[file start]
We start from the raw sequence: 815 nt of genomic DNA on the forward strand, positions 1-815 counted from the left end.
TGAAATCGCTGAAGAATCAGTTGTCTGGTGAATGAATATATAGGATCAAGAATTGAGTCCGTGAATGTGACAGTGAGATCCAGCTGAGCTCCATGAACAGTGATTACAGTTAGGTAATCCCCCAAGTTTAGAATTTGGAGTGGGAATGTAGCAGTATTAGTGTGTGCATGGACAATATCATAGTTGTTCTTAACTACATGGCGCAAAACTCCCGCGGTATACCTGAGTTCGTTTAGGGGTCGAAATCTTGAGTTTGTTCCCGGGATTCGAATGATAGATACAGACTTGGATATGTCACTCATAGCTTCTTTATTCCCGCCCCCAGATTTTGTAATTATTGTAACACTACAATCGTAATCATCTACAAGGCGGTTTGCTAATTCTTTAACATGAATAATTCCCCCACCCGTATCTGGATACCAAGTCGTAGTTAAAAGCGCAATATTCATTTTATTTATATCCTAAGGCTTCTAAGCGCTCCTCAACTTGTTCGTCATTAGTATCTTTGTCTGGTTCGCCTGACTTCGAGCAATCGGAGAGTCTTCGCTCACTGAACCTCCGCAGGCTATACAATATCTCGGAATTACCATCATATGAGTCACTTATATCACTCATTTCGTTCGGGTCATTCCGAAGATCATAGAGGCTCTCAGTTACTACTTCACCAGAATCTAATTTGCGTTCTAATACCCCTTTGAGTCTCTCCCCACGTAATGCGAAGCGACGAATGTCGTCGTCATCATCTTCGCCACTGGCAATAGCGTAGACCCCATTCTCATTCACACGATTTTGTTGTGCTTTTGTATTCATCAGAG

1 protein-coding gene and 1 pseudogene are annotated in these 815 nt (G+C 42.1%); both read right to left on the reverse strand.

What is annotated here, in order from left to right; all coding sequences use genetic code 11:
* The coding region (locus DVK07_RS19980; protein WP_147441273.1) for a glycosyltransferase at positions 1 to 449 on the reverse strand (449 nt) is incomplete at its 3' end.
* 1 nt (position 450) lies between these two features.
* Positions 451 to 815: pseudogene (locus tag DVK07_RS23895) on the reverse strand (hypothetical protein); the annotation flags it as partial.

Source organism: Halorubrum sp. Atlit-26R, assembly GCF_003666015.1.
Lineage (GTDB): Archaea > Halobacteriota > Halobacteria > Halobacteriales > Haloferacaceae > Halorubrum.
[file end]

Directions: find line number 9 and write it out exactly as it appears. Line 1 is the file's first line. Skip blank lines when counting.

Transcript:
Lineage (GTDB): Archaea > Halobacteriota > Halobacteria > Halobacteriales > Haloferacaceae > Halorubrum.